Sign up for a free trial and get instant access to this article as well as GBA’s complete library of premium articles and construction details. Start Free Trial Already a member? Log in Just for fun, I recently Googled the phrase “energy-saving tips.” I dove deep — all the way to page 7 of the Google results. My research was profoundly discouraging.Back in 2011, I wrote two articles about bad energy-savings tips. (See More Energy Myths and A Plague of Bad Energy-Saving Tips.)Since then, is there any possibility that the quality of online advice improved? Not a chance.Evidently, there is a secret stupid tips network (or stupid tips underground) that shares bad advice. Every now and then, some utility executive or government employee comes up with a new stupid tip, and (worried that the idea might not get the recognition it deserves) immediately sends out a mass e-mail to every member of the stupid tips network, so that the tip can be published widely.Virtually every list of energy-saving tips on the Web includes some bad advice. The bad advice is so pervasive that I have decided to catalog these tips by category — to create a taxonomy of stupid tips.Here’s my top ten list — common tips that show up repeatedly.1. Fill your half-empty refrigerator or freezer with plastic bottles filled with water. This stupid tip will never save you enough energy to show up on your electric bill. Nevertheless, the advice is provided by the California Energy Commission, an electric utility called NV Energy, Avista Utilities, Wisconsin Public Service, Georgia Natural Gas, an electric utility called National Grid, Connecticut Light & Power, EnergyRight Solutions, and many others.2. Clean the dust off your refrigerator’s heat-exchange coils. As I’ve noted before, researchers haven’t been able to measure any energy savings resulting from this measure. But a lack of data hasn’t stopped the following sources from advising homeowners to get out the vacuum cleaner: NV Energy, Connecticut Light & Power, and EnergyRight Solutions. This article is only available to GBA Prime Members
In our first Friday Field Notes blog post we are highlighting how cooperative extension educators in Wisconsin worked with County Veterans Service Officers in their community to build capacity to address PTSD and Criminal Justice Response to Veterans in Crisis. Though the post focuses predominantly on veterans, the lessons herein apply to any practitioners engaged with military service men and women, whether active duty, reserve or National Guard, or discharged or retired veterans. As you read this post, consider how your efforts to build community capacity to enhance the resilience and well-being of military families might benefit from a collaboration with cooperative extension in your community.Hello from Wisconsin! My name is Jessica, and my colleague Sandy and I recently became engaged in educational programming in partnership with our county Veterans Service Officer and our local Veterans Home. We are county-based Coop Extension educators located in Waupaca County, Wisconsin, and we’d like to share our story.Discovering collaborative partnerships through educational programmingJessicaThe day our local County Veterans Service Officer showed up at my office to ask for some advice for an educational program he was planning, I had been in the middle of planning pretty typical programming for someone in my position as a Community Development Educator – I don’t recall exactly what it was, but I’m sure it had something to do with downtown vitality or comprehensive plan updates. I never expected that this meeting would be the beginning of unchartered territory for my programming.I knew very little about military families, veterans and their experience, even though both of my grandfathers and my father are veterans and I grew up as a military kid. So when Jesse, our local County Veterans Service Officer showed up at my office that day, I was interested in finding out more about our local veterans and about the role of a CVSO. Since he was only looking for advice, the time commitment would be minimal anyway, right?That one meeting led to several more, and from the start we invited my office colleague and Family Living Educator, Sandy Liang, to lend her expertise as well. As many Extension colleagues across the U.S. can probably relate, sometimes it is these small requests that can open your eyes to seeing larger, impactful, “Big P” opportunities (P = Program. So what’ a “Big P”? Check out this video for an explanation).SandyJessica invited me to a meeting with Jesse. I knew little about the issues facing military service men and women, but what I did know was that mental health was a concern facing many of them, and their families. I wasn’t sure what I could offer at first. “I’m on a suicide prevention coalition with members across sectors of the community. I can send the invite of the summit to the members,” I remember suggesting…trying to be useful. I was concerned that my lack of expertise in the area meant that I could not contribute much more—after all, my plate at the time was focused on parenting support, family finances, and of course, helping people ensure that their pressure cookers did not explode. What did I have to offer in this area?Yet, at the meeting, the evidence was there—veterans, which comprise of 10% of our county population, needed more support. His enthusiasm was contagious. Like Jessica, what began as a small “p” became a big “P.” And such is the life of an Extension educator. In Extension work, your “Plan of Work” is a working document. Needs evolve or emerge. New partnerships develop.So there it was, the beginning of something new for two relatively new county educators.Planning and Hosting The First Event – PTSD Awareness and Criminal Justice Response to Veterans in CrisisDuring our planning meetings with the CVSO, it became clear that there was widespread support among service providers – counselors, suicide prevention professionals, various agencies serving veterans. The number of people that wanted to speak kept growing and the schedule was getting tight.We were all interested in obtaining behavior change. We wanted to offer more than just “information and education.” Given the short amount of time we had available to us in the already-packed schedule, we decided to design a session that would allow the participants to have a role in defining the issues, as well as a chance to identify what they could do now – without additional resources or authority. Our hope was that this would empower them to take action on their own.This summit-style, rural county event attracted around 40 participants from several employment sectors. After the speakers and testimonials (and the tears), we separated the participants into “like” groups according to their industry or profession.It is important to note that, although these were “like” groups, many were meeting for the first time—even though 100% of those who turned in surveys work with veterans. Emails were exchanged and connections were made…and in a small community, connection is critical.What were the top needs for serving veterans in our community?The resulting conversations provided us with a rich picture of their interest and willingness to act, as well as what they need in order to be effective. Qualitative analysis of the discussion notes revealed these top five needs for serving veterans in our community:1. New resources.2. More networking among service providers (“I didn’t know so many people cared,” a participant shared).3. More community awareness.4. More training opportunities.5. More Veteran Liaison Officers (in law enforcement).Another key role we played in pulling off this event was designing and administering the evaluation. Just over half of the participants completed an evaluation.Gaining knowledge from an educational summit was one of our identified outcomes—and the summit was successful at that. As shown above, the majority of those that completed the evaluation left being more knowledgeable about PTSD, and felt that the topics were relevant to their field of work.How has the momentum continued?Though participants gained knowledge , they also seemed hungry for more. This was not surprising given the energy in the room after the group discussions. To keep the momentum going, on Pearl Harbor Day we followed up with an infographic about the effort and a link to a short survey that was aimed at gathering information on what they would like to do next.But what ended up happening next was another unplanned twist in the story, one that has opened up a world of possibilities for future programming partnerships related to serving military service men and women, veterans and their families. So what happened? And where are we know? Stay tuned for more of our story in a future installment of MFLN CCB’s Field Note Fridays on how our partnership with Jesse led to the nearby Wisconsin Veterans Home at King, and is continuing to blossom and add to our programming (and our learning) in ways we could not have imagined.A final note: Our programming has been enriched by being open to working on these issues, and it seems the feeling is mutual – we asked Jesse for a simple quote and he sent us a beautifully written letter, calling Cooperative Extension a “force multiplier” and sharing that he feels his office was made more effective because of his partnership with his local Cooperative Extension office. You can’t get more rewarding feedback than that.About us:Jessica BeckendorfJessica became passionate about communities while growing up as a military kid, making frequent cross-country moves and living in many different cities. After obtaining her Bachelor of Arts in Urban and Regional Studies at UW-Green Bay, she proceeded to work in just about every sector of community development – Geographic Information Systems, urban planning and zoning, and economic development. In 2014, Jessica finished her Master of Arts degree in Communications & Leadership Studies from Gonzaga University, and began her journey as an educator with the University of Wisconsin Coop Extension where her current focus includes building capacity and facilitating an environment conducive to resilient communities.Sandy LiangSandy Liang is a Family Living Educator for Waupaca County with the University of Wisconsin-Extension. Her work includes community assessments, parenting education and family support for at-risk populations. Liang enjoys collaborative efforts, and is on several coalitions to support families in the county. She believes that together, we create a community to support thriving, resilient individuals and families.Liang has a M.S. from Purdue University in Child Development and Family Studies. One particular project she enjoyed working on at Purdue was “The Purple Wagon” project, investigating children’s understanding and emotions relating to issues of war and peace.Interested in learning more about this subject? Want to share a story? We invite you to comment.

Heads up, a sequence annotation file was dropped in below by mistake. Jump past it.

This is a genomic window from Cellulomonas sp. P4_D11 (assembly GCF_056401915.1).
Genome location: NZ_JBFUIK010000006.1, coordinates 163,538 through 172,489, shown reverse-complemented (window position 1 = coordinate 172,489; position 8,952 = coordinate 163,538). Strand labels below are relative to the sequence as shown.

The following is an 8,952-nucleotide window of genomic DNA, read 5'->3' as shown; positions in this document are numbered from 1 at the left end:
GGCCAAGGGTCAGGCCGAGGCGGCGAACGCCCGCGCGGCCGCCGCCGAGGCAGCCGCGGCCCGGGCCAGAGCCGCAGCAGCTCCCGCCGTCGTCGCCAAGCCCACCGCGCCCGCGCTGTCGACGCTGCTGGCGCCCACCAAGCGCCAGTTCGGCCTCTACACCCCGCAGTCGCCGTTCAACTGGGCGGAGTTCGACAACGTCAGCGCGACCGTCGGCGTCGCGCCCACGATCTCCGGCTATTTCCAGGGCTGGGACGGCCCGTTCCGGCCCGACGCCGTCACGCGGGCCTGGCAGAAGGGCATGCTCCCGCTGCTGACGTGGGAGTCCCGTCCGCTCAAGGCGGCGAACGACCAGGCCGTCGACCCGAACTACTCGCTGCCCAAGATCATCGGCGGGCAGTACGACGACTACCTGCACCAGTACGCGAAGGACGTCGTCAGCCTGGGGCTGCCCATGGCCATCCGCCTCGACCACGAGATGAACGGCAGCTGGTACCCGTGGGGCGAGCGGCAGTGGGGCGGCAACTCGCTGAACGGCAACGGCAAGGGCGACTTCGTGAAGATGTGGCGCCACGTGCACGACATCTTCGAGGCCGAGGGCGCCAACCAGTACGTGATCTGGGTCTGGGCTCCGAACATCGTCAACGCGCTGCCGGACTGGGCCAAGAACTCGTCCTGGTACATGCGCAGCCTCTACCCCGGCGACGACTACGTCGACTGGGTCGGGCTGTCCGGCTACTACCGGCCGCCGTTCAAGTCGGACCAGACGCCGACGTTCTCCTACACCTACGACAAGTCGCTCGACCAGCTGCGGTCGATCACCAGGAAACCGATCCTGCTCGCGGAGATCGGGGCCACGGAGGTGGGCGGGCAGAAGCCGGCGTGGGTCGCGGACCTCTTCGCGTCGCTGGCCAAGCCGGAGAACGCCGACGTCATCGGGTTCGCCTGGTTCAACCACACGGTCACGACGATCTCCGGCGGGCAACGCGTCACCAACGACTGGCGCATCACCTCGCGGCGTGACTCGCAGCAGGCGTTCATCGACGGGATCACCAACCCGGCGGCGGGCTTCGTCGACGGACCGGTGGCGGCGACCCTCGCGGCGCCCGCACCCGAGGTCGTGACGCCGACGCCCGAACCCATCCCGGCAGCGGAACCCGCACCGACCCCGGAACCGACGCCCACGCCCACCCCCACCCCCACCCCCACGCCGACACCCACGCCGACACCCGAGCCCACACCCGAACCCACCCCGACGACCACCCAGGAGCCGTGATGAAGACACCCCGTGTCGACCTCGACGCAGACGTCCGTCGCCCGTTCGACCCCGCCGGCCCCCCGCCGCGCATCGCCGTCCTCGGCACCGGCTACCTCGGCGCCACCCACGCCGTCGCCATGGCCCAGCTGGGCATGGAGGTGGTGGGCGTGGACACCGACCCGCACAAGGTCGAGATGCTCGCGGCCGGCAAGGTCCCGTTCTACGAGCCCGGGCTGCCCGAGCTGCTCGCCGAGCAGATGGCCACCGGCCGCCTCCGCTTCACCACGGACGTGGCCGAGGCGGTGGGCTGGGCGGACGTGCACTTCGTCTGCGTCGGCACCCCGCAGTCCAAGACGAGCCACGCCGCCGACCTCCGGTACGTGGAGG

In today’s Friday Field Notes, we will examine how cooperative extension can support the behavioral fitness domain of Total Force Fitness (TFF).What is Behavioral Fitness?Behavioral health focuses on the relationship between behaviors and their impact on overall health. This includes the reduction of risky health behaviors and increasing health-promoting behaviors through substance misuse prevention, risk mitigation, and hygiene promotion. Increasing these health-promoting behaviors can also help improve physical, psychological, and nutritional fitness.Cooperative Extension and Total Force FitnessCooperative extension provides programming that supports behavioral fitness. Check out your state’s cooperative extension website for blog posts, resources, and events near you.Tobacco Use. With the recent rise in the number of teens vaping – or using e-cigarettes – cooperative extension offices around the country have been putting together educational material for parents and professionals working with teens. Here is some information on teen vaping from Minnesota and Ohio.Driving Safely. Cooperative extension provides several programs aimed at improving safe driving. Including programs that promote the use of seatbelts, child care seat checks, and safe driving classes for teens and older adults. Contact your local extension offices to see what programs are offered near you.Sleep and Health. Adequate sleep is essential to maintaining one’s overall health. As such, cooperative extension provides education on the importance of sleep and advice on how to improve sleep in adults and children. Check out these examples from Missouri and PennState extension.